WCRSA maintains 300 miles of major sewer trunk lines and conducts operations through nine major wastewater treatment facilities located on three river basins; the Enoree, Reedy and Saluda rivers. For more than eight decades, WCRSA has been committed to protecting the public health and providing the necessary infrastructure to support economic growth in the state, despite the tightening of state and federal environmental regulations. Celebrating 80 years of environmental stewardship, WCRSA’s goals are to be a world-class organization and to have zero violations all while being dedicated to enhancing the quality of life in its service area by providing high quality wastewater treatment services.
But due to a population surge over the last 15-20 years – and to the age of one of the area’s oldest pump stations, WCRSA was challenged with the task of rebuilding the Tubbs Mountain Road #1 pump station. Originally installed in the 1960s, this particular pump station was operating at its maximum duty cycle and exhibiting telltale signs of aging. However, just prior to launching an overhaul for the pump station, WCRSA completed its participation in the EPA’s CMOM Program, whereby the Tubbs Mountain Road #1 site was identified as one of WCRSA’s top five repeat SSO (Sewer System Overflow) sites. As a result, WCRSA made a commitment to correct the problems associated with this SSO site within a two-year period – while maintaining operation of the site during the construction and rebuilding process, so as to minimize the community’s discomfort. “This process is very difficult – and can be very expensive,” attests Tony Walton, Collection System Manager for Western Carolina Regional Sewer Authority.“The one thing that makes this project specifically difficult is space,” shares Trent Bowles, Pump Station Supervisor with the Western Carolina Regional Sewer Authority. “We’re in a developed area, so we have a very small footprint that we have to work within. Currently, the site is very compact, but the redesign is putting even tighter restrictions on space. It’s a challenge.”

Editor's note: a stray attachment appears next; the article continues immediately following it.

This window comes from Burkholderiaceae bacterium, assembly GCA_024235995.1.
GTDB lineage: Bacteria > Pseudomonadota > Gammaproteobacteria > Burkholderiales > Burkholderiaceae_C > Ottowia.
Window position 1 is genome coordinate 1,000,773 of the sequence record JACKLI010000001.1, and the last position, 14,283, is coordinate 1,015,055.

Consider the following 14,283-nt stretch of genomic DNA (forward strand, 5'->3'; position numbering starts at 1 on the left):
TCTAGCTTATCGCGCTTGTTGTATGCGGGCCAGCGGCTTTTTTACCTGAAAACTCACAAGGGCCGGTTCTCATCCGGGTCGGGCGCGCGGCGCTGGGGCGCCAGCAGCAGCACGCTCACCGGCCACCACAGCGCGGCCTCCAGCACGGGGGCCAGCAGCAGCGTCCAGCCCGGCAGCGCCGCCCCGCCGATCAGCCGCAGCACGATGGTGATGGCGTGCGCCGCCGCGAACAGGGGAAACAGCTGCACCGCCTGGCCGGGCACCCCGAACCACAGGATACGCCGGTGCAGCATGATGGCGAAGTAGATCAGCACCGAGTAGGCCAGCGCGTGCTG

Rogers & Callcott, the planning firm charged with addressing the WCRSA challenge, originally drafted the new pump station design to incorporate two 7’ x 10’ Gorman-Rupp pump stations working within a larger footprint. However, as a new and smaller footprint was mandated, creativity was required to uncover new solutions.According to Rogers & Callcott, the Tubbs Mountain Road #1 pump station is also capacity limited by the facilities that receive its discharge. Therefore, the decision was made to reroute the force main to a remote destination, approximately two miles away – whereby WCRSA could discharge into a large gravity trunk sewer that would have no pumping facilities on it, rather than building a force main to its original discharge point. “The day that decision was made was a big day in western South Carolina. This new pump station, with the new design, has removed a load from a regional pump station – and that is an additional benefit to the sewer authority, shares Steve Bowen, a consultant with Rogers & Callcott.Proceeding with the plan, the team determined the yield and the delivery conditions that would be needed to achieve their desired result. Because of the area served by the pumps, the station took into account a yield of 800 gallons per minute to achieve a total dynamic head of 160’. A conventional, single pump was incapable of delivering this type of volume and pressure. The plan was drafted to incorporate two Super T Series® pumps, operating in a series, one right behind the other, in order to obtain the required head.However, midstream, Rogers & Callcott became aware of new pumping technology that could further maximize the new station’s efficiency and performance overall – up to 30% more capacity in fact than what the team was previously hoping to experience. “Regarding efficiency, by using the new Gorman-Rupp Ultra V Series® with UltraMate® pump technology, we’re now able to use a lot more of the horsepower for future capacity too – versus the previous design, which was really at the top of the 40 HP curve,” adds Barry Harms, P.E., of the Tencarva Machinery Company, the manufacturer’s representative that serves WCRSA. “That also cuts down on our size requirements for the onsite generator.”Being able to reduce the required footprint for WCRSA, while also freeing up space to allow for equipment to be better positioned for safer, more comfortable routine maintenance in the future – to clean the wet wells and things of that nature – was also key in the decision making process.